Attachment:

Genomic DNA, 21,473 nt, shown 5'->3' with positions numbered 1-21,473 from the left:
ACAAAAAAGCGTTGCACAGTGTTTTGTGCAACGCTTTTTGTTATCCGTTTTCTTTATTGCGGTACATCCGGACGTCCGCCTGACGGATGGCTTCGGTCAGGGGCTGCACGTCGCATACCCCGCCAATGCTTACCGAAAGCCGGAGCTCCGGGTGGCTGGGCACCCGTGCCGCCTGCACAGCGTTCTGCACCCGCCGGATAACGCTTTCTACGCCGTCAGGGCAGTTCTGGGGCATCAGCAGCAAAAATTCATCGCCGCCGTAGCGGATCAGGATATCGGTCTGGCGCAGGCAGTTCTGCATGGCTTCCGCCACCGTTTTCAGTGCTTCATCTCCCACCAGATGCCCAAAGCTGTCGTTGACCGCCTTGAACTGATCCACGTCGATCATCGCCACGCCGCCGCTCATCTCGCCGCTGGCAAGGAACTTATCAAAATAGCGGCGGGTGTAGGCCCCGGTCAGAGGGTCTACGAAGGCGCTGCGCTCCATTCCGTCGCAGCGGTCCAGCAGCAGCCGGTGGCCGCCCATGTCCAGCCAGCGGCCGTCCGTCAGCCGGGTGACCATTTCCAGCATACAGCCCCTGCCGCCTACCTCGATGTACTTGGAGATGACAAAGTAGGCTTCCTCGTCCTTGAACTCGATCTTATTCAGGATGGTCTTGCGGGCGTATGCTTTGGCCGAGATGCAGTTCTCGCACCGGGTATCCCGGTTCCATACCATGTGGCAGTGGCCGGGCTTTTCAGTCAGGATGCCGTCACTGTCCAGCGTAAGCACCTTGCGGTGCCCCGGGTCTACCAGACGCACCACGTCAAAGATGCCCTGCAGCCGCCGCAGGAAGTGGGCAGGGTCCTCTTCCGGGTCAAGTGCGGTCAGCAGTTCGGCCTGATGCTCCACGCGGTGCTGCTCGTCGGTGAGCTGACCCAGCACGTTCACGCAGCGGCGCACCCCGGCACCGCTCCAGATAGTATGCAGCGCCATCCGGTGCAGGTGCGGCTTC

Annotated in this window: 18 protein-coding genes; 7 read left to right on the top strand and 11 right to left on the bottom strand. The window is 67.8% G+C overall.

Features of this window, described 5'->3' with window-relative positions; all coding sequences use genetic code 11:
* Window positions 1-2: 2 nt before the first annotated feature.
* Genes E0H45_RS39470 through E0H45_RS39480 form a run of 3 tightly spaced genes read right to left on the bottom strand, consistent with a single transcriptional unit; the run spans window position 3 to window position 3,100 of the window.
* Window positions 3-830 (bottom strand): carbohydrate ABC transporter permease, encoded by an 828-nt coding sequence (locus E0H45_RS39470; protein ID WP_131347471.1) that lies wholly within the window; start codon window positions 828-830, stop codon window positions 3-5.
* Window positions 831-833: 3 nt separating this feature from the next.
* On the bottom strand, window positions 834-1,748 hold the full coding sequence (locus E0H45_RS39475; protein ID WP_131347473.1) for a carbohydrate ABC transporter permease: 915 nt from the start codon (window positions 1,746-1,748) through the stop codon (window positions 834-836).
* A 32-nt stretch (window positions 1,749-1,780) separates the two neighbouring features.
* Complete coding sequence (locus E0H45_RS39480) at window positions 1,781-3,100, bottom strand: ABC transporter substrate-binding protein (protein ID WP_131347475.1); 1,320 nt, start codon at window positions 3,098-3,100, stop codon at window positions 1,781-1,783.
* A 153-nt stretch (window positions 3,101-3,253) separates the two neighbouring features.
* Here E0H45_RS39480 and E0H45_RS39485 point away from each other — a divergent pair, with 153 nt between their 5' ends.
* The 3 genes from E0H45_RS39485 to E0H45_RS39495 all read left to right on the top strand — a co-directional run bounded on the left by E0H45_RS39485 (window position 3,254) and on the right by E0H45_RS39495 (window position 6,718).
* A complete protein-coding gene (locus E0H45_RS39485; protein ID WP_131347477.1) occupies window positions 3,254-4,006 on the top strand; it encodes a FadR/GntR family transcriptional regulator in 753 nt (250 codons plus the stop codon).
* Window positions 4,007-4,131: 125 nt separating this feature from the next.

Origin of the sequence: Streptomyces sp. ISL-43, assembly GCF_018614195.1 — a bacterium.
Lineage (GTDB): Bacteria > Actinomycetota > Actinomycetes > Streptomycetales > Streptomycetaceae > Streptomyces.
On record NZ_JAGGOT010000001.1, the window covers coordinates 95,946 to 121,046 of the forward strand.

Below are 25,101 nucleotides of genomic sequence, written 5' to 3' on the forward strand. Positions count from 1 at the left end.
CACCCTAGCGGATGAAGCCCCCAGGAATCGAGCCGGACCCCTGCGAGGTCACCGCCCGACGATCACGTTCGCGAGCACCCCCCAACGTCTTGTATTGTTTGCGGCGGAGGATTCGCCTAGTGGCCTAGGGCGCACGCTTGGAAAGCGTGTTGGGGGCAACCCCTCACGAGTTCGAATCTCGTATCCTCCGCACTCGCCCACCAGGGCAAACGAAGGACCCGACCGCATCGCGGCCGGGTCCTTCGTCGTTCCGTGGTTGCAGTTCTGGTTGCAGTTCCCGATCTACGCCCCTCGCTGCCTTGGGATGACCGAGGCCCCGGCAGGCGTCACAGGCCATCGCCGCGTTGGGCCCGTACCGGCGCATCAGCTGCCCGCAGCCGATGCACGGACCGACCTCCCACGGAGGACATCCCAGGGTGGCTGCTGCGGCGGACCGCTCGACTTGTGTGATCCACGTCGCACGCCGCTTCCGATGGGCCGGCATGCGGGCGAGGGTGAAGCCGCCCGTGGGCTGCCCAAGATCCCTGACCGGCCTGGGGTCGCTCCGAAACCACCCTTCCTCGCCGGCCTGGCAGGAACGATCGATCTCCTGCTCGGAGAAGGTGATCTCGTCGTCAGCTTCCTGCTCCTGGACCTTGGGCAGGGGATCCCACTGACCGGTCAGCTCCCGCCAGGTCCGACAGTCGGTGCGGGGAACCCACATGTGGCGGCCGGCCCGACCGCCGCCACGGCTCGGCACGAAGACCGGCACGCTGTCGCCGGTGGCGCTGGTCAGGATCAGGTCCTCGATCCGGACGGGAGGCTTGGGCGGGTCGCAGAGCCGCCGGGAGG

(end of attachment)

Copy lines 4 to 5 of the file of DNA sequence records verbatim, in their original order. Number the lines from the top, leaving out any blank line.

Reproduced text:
Features of this window, described 5'->3' with window-relative positions; all coding sequences use genetic code 11:
* Window positions 1-2: 2 nt before the first annotated feature.